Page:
So if you loved The Time Travellers Wife, you’ll probably enjoy Thea Lim’s An Ocean of Minutes, which is probably the last thing Lim wants me to write, and I’m sorry for saying it. Because they’re very different books. This one is beautifully written, with complex characters and a compelling plot: our protagonists are separated in time when Polly jumps to the future in a gamble to save her lover, Frank, from dying of a pandemic flu. The post-apocalypse future of life after the flu is as disturbing as it is resonant.
But the overarching romance of their relationship, the way the mechanics of time and time travel play in to their relationship, the urgency of their reunion, and the gender politics of a woman waiting – forever waiting – to be reunited with her man – echo strongly with the best-known time travel novel.
That said, whether you’ve read Time Travellers or not, or have no opinions about time travel, I’d recommend this read. It’s not like The Best thing I’ve read, but it’s a solid bet and you could do worse for first books for 2019.
[SPOILER FOLLOWS] Continue reading
David Chariandry’s Brother follows two brothers – Michael and Francis – and their experiences growing up in Toronto as young, black men. The story weaves two time lines: the present in which Michael and his mother grieve the death of Francis, and the years and then weeks leading up to his death. The effect of the woven time is to have the reader at once certain of the outcome and effect, and unsure about the cause. That’s not true. The cause of Francis’s death is as much about context and systematic racism (through education, housing, transit and policing) as it is about the single act that kills him. The reader feels certain – well before knowing what exactly killed him – that if Francis was born white he wouldn’t have died.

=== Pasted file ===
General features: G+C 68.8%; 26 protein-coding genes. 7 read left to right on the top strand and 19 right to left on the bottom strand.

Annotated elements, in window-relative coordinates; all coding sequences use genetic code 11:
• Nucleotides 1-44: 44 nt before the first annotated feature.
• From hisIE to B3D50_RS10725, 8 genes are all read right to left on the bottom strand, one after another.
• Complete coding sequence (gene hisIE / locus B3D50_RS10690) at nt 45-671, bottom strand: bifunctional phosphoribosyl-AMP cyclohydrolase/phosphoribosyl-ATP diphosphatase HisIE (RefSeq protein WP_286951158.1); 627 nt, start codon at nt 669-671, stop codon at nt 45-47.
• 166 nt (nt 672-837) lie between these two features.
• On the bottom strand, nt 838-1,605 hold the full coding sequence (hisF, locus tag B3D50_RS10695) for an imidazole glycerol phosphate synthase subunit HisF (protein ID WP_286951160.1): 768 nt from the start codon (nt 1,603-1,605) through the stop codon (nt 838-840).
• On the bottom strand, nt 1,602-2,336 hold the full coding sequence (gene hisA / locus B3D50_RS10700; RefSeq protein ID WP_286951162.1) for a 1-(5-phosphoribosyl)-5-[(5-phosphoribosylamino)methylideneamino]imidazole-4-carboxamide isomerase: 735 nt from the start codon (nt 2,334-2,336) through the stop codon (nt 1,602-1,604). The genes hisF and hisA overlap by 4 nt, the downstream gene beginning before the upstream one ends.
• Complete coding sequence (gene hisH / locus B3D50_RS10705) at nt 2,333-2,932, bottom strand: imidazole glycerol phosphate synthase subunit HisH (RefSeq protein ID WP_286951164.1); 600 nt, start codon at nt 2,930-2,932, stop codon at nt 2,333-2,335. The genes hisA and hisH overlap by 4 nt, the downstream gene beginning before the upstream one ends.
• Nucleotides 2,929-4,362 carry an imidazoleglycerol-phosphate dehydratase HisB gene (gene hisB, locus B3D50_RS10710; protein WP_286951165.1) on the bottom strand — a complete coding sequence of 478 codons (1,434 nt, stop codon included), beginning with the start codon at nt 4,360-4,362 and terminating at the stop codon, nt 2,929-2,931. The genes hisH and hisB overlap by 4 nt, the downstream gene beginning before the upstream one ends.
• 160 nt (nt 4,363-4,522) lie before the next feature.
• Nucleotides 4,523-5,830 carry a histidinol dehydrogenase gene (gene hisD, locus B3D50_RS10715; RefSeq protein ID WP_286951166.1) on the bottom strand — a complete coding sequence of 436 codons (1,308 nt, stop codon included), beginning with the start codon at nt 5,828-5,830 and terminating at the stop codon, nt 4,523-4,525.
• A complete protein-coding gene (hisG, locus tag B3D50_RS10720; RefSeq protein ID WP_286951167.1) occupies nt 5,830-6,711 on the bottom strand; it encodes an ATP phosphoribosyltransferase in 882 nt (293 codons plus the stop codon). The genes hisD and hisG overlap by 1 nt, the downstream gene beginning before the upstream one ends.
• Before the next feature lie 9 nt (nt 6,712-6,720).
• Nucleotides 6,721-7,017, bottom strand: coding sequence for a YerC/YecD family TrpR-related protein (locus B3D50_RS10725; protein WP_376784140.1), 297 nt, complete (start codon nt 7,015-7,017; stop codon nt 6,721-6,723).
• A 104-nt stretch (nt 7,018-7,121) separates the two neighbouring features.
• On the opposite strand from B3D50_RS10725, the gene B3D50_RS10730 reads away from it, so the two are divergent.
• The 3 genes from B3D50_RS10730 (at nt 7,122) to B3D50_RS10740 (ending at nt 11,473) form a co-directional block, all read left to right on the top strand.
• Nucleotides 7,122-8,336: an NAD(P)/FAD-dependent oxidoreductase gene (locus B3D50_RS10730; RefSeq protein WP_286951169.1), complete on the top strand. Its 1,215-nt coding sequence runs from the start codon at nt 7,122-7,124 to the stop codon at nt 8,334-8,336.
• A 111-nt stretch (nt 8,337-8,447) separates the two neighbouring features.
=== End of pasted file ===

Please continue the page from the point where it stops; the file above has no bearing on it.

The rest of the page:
It’s an exquisitely written novel. Quotidian scenes speak for whole years; individual examples gesture to shared experiences. With precise language and sharp detail, the writing evokes setting and atmosphere without straying into distracting description or belabored scene-setting.
While it is a novel principally interested in masculinity, in its characterization of their mother the story proves capacious in its exploration of the intersection of gender and class and race.
I’ve made it sound like a bleak read. And in some ways it is, and that’s a good reason to read it, too. But through the distress and grief and anger there are also scenes and moments of connection, community and great care. And other alliterative ‘c’ words. Not that a story needs to balance sadness with hope. Just that this novel does. And I hope you read it.
I recently had a middle of the night worry that an author of a book I didn’t like might stumble across one of my I-didn’t-like-it reviews. Don’t worry. I fell quickly back to sleep. But the thought lingered. I like writing a good scathing review as much as the next blogger, but was I being fair to the novelist? Was I just having fun being a little too mean? Continue reading
I continued my summer of reading literary thrillers with Will Fergusen’s 419. I was late to the party on this one, with folks suggesting I read it for years. Something about it made me resistant to reading, and it wasn’t until it was the *only* book to have come in to the library from my list of requests that I gave in and picked it up. That 419 is terrific only (once again) proves that I am ridiculous for following my arbitrary whims when it comes to book covers and gut feelings. Continue reading